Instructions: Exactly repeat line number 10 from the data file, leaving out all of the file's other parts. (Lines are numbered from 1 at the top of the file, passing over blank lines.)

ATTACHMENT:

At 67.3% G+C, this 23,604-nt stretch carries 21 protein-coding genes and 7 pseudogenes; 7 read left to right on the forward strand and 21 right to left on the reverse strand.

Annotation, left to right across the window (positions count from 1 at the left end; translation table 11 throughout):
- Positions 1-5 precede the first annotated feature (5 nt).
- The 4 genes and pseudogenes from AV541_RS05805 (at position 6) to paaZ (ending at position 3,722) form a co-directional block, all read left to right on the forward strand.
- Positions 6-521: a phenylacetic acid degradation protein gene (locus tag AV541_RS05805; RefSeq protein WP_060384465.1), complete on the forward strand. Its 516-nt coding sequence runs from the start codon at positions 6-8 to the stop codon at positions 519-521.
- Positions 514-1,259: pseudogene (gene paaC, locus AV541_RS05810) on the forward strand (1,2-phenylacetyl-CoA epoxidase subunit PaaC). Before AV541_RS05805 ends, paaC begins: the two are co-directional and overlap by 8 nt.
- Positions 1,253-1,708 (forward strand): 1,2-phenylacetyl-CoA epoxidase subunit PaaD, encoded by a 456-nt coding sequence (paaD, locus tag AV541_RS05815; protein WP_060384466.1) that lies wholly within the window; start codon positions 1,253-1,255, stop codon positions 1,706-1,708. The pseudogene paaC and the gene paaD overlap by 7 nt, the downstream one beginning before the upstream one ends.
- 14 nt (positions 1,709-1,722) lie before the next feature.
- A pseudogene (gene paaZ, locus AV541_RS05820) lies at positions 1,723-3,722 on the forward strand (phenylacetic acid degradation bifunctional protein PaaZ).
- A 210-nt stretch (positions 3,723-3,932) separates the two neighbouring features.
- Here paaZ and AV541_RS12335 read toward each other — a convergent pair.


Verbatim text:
- A 210-nt stretch (positions 3,723-3,932) separates the two neighbouring features.